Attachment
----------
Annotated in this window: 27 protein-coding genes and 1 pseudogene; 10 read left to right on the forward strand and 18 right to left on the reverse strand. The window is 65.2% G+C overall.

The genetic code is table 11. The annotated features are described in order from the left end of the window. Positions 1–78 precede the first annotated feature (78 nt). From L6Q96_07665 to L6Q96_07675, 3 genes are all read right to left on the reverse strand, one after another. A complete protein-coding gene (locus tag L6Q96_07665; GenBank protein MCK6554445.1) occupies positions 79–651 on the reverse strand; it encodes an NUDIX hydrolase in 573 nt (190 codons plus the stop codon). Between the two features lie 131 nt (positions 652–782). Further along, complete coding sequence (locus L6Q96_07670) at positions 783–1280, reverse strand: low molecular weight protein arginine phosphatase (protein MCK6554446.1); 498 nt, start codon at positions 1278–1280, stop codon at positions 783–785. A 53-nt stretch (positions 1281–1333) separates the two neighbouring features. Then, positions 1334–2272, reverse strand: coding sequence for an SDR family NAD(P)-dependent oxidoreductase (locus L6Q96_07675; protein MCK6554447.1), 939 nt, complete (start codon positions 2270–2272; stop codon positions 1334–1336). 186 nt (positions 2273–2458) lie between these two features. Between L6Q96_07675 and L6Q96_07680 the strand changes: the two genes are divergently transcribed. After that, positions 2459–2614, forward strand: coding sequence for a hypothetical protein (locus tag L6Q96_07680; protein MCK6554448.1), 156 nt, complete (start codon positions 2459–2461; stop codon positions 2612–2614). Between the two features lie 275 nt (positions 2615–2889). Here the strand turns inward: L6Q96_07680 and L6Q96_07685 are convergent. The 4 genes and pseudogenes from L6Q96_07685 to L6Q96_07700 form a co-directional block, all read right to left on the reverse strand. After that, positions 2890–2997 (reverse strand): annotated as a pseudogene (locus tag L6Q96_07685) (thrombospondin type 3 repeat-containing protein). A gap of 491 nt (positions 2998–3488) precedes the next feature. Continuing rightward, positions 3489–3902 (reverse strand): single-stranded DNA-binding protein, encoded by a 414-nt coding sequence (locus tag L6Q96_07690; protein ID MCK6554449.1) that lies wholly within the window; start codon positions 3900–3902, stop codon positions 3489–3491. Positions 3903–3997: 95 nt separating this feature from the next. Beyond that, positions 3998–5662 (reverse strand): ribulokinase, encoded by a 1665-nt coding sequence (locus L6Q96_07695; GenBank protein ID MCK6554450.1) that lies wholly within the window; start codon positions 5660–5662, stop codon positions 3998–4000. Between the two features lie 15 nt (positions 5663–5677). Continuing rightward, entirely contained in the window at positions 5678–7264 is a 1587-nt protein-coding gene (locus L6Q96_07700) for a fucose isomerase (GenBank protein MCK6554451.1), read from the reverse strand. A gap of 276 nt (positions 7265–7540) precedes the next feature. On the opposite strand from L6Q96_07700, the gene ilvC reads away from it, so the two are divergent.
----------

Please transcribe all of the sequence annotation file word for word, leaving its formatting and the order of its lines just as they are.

Annotated in this window: 27 protein-coding genes and 1 pseudogene; 10 read left to right on the forward strand and 18 right to left on the reverse strand. The window is 65.2% G+C overall.

The genetic code is table 11. The annotated features are described in order from the left end of the window. Positions 1–78 precede the first annotated feature (78 nt). From L6Q96_07665 to L6Q96_07675, 3 genes are all read right to left on the reverse strand, one after another. A complete protein-coding gene (locus tag L6Q96_07665; GenBank protein MCK6554445.1) occupies positions 79–651 on the reverse strand; it encodes an NUDIX hydrolase in 573 nt (190 codons plus the stop codon). Between the two features lie 131 nt (positions 652–782). Further along, complete coding sequence (locus L6Q96_07670) at positions 783–1280, reverse strand: low molecular weight protein arginine phosphatase (protein MCK6554446.1); 498 nt, start codon at positions 1278–1280, stop codon at positions 783–785. A 53-nt stretch (positions 1281–1333) separates the two neighbouring features. Then, positions 1334–2272, reverse strand: coding sequence for an SDR family NAD(P)-dependent oxidoreductase (locus L6Q96_07675; protein MCK6554447.1), 939 nt, complete (start codon positions 2270–2272; stop codon positions 1334–1336). 186 nt (positions 2273–2458) lie between these two features. Between L6Q96_07675 and L6Q96_07680 the strand changes: the two genes are divergently transcribed. After that, positions 2459–2614, forward strand: coding sequence for a hypothetical protein (locus tag L6Q96_07680; protein MCK6554448.1), 156 nt, complete (start codon positions 2459–2461; stop codon positions 2612–2614). Between the two features lie 275 nt (positions 2615–2889). Here the strand turns inward: L6Q96_07680 and L6Q96_07685 are convergent. The 4 genes and pseudogenes from L6Q96_07685 to L6Q96_07700 form a co-directional block, all read right to left on the reverse strand. After that, positions 2890–2997 (reverse strand): annotated as a pseudogene (locus tag L6Q96_07685) (thrombospondin type 3 repeat-containing protein). A gap of 491 nt (positions 2998–3488) precedes the next feature. Continuing rightward, positions 3489–3902 (reverse strand): single-stranded DNA-binding protein, encoded by a 414-nt coding sequence (locus tag L6Q96_07690; protein ID MCK6554449.1) that lies wholly within the window; start codon positions 3900–3902, stop codon positions 3489–3491. Positions 3903–3997: 95 nt separating this feature from the next. Beyond that, positions 3998–5662 (reverse strand): ribulokinase, encoded by a 1665-nt coding sequence (locus L6Q96_07695; GenBank protein ID MCK6554450.1) that lies wholly within the window; start codon positions 5660–5662, stop codon positions 3998–4000. Between the two features lie 15 nt (positions 5663–5677). Continuing rightward, entirely contained in the window at positions 5678–7264 is a 1587-nt protein-coding gene (locus L6Q96_07700) for a fucose isomerase (GenBank protein MCK6554451.1), read from the reverse strand. A gap of 276 nt (positions 7265–7540) precedes the next feature. On the opposite strand from L6Q96_07700, the gene ilvC reads away from it, so the two are divergent.